The JPEG compressed file format can produce significant reductions in file size through lossy compression. The compression techniques take advantage of the limitations of the human eye by discarding additional image details that may not be as noticeable to the human observer.
Humans are much more sensitive to changes in luminance (brightness) than to chrominance (color) differences. JPEG can discard a lot more color information than luminance in the compression process. Chroma subsampling is the process whereby the color information in the image is sampled at a lower resolution than the original. JPEG translates 8-bit RGB data (Red, Green, Blue) into 8-bit YCbCr data (Luminance, Chroma Blue, Chroma Red).
The different levels of YCbCr subsampling are :
- 4:4:4 – The resolution of chrominance information is preserved at the same rate as the luminance information. (1×1, subsampling disabled)
- 4:2:2 – Half of the horizontal resolution in the chrominance is dropped, while the full resolution is retained in the vertical direction, with respect to the luminance. (2×1 chroma subsampling)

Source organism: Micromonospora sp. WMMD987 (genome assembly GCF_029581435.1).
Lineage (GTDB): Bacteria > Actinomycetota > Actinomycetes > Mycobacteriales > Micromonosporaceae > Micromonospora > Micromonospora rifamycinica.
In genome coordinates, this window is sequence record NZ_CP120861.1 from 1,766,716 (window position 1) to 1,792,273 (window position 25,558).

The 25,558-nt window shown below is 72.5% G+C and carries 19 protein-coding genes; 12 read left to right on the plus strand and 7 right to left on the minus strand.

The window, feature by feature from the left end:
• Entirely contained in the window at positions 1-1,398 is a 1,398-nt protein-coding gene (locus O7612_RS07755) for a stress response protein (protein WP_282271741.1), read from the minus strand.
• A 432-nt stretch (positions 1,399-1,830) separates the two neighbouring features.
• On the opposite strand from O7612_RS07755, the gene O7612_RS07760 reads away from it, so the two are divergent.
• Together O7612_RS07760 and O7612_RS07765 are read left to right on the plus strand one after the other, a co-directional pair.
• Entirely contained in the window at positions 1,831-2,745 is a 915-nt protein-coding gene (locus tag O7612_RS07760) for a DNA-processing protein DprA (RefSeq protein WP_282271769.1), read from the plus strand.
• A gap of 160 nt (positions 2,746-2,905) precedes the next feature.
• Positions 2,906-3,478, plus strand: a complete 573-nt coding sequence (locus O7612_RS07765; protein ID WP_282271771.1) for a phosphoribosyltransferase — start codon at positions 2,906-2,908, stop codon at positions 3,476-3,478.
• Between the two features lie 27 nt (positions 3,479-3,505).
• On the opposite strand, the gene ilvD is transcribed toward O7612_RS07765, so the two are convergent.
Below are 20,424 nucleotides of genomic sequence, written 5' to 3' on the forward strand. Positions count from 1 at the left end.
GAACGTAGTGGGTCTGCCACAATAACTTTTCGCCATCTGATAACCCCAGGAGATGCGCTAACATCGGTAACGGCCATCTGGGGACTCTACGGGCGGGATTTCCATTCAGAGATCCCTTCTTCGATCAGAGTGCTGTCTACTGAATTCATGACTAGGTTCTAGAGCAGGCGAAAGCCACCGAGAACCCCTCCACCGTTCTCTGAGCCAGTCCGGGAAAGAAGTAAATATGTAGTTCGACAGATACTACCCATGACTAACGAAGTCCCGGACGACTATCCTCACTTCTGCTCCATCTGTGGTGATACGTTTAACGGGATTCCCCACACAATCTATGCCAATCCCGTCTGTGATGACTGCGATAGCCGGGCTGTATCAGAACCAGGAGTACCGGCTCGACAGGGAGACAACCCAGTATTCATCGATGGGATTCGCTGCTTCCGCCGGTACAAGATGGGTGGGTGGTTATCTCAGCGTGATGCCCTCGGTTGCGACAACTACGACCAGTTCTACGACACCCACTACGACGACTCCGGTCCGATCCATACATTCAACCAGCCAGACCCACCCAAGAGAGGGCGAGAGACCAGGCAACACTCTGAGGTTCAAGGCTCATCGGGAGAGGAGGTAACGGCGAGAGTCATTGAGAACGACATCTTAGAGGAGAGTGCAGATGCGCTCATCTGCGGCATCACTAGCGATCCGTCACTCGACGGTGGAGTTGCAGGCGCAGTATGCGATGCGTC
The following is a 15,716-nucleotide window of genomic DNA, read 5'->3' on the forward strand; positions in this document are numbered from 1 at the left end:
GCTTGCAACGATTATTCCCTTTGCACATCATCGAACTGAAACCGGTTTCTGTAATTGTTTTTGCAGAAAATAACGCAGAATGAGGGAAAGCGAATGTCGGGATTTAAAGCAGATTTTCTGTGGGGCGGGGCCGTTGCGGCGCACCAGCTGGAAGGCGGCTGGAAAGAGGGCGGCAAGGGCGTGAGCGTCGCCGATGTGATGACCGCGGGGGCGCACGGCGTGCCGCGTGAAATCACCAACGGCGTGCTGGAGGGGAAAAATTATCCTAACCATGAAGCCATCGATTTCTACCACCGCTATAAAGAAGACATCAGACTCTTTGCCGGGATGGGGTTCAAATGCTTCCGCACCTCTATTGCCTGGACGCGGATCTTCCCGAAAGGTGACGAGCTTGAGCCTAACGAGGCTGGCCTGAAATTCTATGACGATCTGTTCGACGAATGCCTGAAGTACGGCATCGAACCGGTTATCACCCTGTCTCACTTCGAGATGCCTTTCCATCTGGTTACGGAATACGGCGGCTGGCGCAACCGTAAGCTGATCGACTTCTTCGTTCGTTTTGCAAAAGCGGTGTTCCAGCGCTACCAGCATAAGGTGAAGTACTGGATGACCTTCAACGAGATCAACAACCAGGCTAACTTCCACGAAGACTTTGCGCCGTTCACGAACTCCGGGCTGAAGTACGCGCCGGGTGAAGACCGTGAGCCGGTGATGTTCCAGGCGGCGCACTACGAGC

- 4:1:1 – Only a quarter of the chrominance information is preserved in the horizontal direction with respect to the luminance information
- 4:2:0 – With respect to the information in the luminance channel, the chrominance resolution in both the horizontal and vertical directions is cut in half (2×2 chroma subsampling)
JPEG chroma subsampling is not a particularly good mechanism for compressing images used in the medical field where the chrominance may be equally as important as the luminance.
Photoshop uses different chroma subsampling levels depending on the Quality settings:
- 2×2 Chroma Subsampling – Save Quality 0-6 or Save For Web Quality 0-50
- No Chroma Subsampling – Save As Quality 7-12 or Save For Web Quality 51-100
Additional informations about JPEG Chroma subsampling are available at the following links :